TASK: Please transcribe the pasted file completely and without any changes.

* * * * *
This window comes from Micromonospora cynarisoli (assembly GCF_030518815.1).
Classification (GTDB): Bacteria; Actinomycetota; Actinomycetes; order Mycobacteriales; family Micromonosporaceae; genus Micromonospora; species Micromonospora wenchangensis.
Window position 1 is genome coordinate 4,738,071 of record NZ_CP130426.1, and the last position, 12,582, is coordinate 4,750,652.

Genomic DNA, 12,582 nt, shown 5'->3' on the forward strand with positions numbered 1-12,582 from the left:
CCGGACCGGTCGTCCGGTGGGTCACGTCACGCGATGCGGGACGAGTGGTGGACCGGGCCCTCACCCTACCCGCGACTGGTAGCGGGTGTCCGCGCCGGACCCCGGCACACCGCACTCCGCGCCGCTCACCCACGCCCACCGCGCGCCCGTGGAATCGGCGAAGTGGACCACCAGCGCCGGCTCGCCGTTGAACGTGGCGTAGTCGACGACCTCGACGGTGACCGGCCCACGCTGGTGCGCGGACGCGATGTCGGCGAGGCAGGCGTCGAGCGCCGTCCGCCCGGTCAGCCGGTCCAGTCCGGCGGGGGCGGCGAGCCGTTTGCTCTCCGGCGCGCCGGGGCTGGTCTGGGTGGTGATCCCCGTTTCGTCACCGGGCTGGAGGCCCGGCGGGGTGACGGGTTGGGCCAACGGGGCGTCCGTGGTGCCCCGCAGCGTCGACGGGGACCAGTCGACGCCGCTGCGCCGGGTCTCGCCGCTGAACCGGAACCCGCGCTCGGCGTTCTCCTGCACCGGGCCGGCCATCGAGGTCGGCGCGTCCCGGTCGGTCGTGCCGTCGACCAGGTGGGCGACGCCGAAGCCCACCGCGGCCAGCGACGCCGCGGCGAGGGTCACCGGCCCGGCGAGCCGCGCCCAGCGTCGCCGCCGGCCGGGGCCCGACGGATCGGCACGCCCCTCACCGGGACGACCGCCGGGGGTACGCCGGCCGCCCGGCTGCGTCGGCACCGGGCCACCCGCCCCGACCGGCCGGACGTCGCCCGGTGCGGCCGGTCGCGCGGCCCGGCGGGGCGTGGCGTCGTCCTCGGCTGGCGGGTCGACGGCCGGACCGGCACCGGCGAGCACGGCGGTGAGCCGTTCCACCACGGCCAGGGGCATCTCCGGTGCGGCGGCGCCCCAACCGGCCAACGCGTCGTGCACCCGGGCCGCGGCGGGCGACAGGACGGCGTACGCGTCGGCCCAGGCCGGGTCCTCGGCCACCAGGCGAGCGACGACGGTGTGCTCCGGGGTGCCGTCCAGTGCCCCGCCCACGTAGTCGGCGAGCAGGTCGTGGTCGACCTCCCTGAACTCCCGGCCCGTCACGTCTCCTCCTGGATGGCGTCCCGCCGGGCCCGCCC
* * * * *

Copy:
This window comes from Micromonospora cynarisoli (assembly GCF_030518815.1).
Classification (GTDB): Bacteria; Actinomycetota; Actinomycetes; order Mycobacteriales; family Micromonosporaceae; genus Micromonospora; species Micromonospora wenchangensis.
Window position 1 is genome coordinate 4,738,071 of record NZ_CP130426.1, and the last position, 12,582, is coordinate 4,750,652.

Genomic DNA, 12,582 nt, shown 5'->3' on the forward strand with positions numbered 1-12,582 from the left:
CCGGACCGGTCGTCCGGTGGGTCACGTCACGCGATGCGGGACGAGTGGTGGACCGGGCCCTCACCCTACCCGCGACTGGTAGCGGGTGTCCGCGCCGGACCCCGGCACACCGCACTCCGCGCCGCTCACCCACGCCCACCGCGCGCCCGTGGAATCGGCGAAGTGGACCACCAGCGCCGGCTCGCCGTTGAACGTGGCGTAGTCGACGACCTCGACGGTGACCGGCCCACGCTGGTGCGCGGACGCGATGTCGGCGAGGCAGGCGTCGAGCGCCGTCCGCCCGGTCAGCCGGTCCAGTCCGGCGGGGGCGGCGAGCCGTTTGCTCTCCGGCGCGCCGGGGCTGGTCTGGGTGGTGATCCCCGTTTCGTCACCGGGCTGGAGGCCCGGCGGGGTGACGGGTTGGGCCAACGGGGCGTCCGTGGTGCCCCGCAGCGTCGACGGGGACCAGTCGACGCCGCTGCGCCGGGTCTCGCCGCTGAACCGGAACCCGCGCTCGGCGTTCTCCTGCACCGGGCCGGCCATCGAGGTCGGCGCGTCCCGGTCGGTCGTGCCGTCGACCAGGTGGGCGACGCCGAAGCCCACCGCGGCCAGCGACGCCGCGGCGAGGGTCACCGGCCCGGCGAGCCGCGCCCAGCGTCGCCGCCGGCCGGGGCCCGACGGATCGGCACGCCCCTCACCGGGACGACCGCCGGGGGTACGCCGGCCGCCCGGCTGCGTCGGCACCGGGCCACCCGCCCCGACCGGCCGGACGTCGCCCGGTGCGGCCGGTCGCGCGGCCCGGCGGGGCGTGGCGTCGTCCTCGGCTGGCGGGTCGACGGCCGGACCGGCACCGGCGAGCACGGCGGTGAGCCGTTCCACCACGGCCAGGGGCATCTCCGGTGCGGCGGCGCCCCAACCGGCCAACGCGTCGTGCACCCGGGCCGCGGCGGGCGACAGGACGGCGTACGCGTCGGCCCAGGCCGGGTCCTCGGCCACCAGGCGAGCGACGACGGTGTGCTCCGGGGTGCCGTCCAGTGCCCCGCCCACGTAGTCGGCGAGCAGGTCGTGGTCGACCTCCCTGAACTCCCGGCCCGTCACGTCTCCTCCTGGATGGCGTCCCGCCGGGCCCGCCC